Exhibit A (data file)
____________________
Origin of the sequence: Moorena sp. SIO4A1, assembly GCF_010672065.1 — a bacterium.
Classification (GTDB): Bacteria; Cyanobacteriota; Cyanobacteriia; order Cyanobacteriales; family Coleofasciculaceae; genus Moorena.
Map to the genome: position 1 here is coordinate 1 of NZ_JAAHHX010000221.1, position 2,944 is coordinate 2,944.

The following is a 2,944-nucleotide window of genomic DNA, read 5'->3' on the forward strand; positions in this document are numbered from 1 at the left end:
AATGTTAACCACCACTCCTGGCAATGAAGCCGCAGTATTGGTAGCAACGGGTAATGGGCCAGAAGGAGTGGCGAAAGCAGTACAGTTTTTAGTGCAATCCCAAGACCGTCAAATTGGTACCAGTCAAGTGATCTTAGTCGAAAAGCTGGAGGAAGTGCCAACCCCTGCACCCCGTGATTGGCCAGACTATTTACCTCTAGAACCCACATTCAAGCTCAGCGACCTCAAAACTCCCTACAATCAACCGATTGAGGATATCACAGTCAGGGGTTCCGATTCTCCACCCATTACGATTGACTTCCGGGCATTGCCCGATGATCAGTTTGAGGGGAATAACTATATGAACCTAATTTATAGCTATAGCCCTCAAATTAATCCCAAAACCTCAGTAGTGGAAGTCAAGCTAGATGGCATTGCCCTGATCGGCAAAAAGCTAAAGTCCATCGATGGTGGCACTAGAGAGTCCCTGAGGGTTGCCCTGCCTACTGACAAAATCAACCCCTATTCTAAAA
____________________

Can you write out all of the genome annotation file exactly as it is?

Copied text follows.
Origin of the sequence: Moorena sp. SIO4A1, assembly GCF_010672065.1 — a bacterium.
Classification (GTDB): Bacteria; Cyanobacteriota; Cyanobacteriia; order Cyanobacteriales; family Coleofasciculaceae; genus Moorena.
Map to the genome: position 1 here is coordinate 1 of NZ_JAAHHX010000221.1, position 2,944 is coordinate 2,944.

The following is a 2,944-nucleotide window of genomic DNA, read 5'->3' on the forward strand; positions in this document are numbered from 1 at the left end:
AATGTTAACCACCACTCCTGGCAATGAAGCCGCAGTATTGGTAGCAACGGGTAATGGGCCAGAAGGAGTGGCGAAAGCAGTACAGTTTTTAGTGCAATCCCAAGACCGTCAAATTGGTACCAGTCAAGTGATCTTAGTCGAAAAGCTGGAGGAAGTGCCAACCCCTGCACCCCGTGATTGGCCAGACTATTTACCTCTAGAACCCACATTCAAGCTCAGCGACCTCAAAACTCCCTACAATCAACCGATTGAGGATATCACAGTCAGGGGTTCCGATTCTCCACCCATTACGATTGACTTCCGGGCATTGCCCGATGATCAGTTTGAGGGGAATAACTATATGAACCTAATTTATAGCTATAGCCCTCAAATTAATCCCAAAACCTCAGTAGTGGAAGTCAAGCTAGATGGCATTGCCCTGATCGGCAAAAAGCTAAAGTCCATCGATGGTGGCACTAGAGAGTCCCTGAGGGTTGCCCTGCCTACTGACAAAATCAACCCCTATTCTAAAA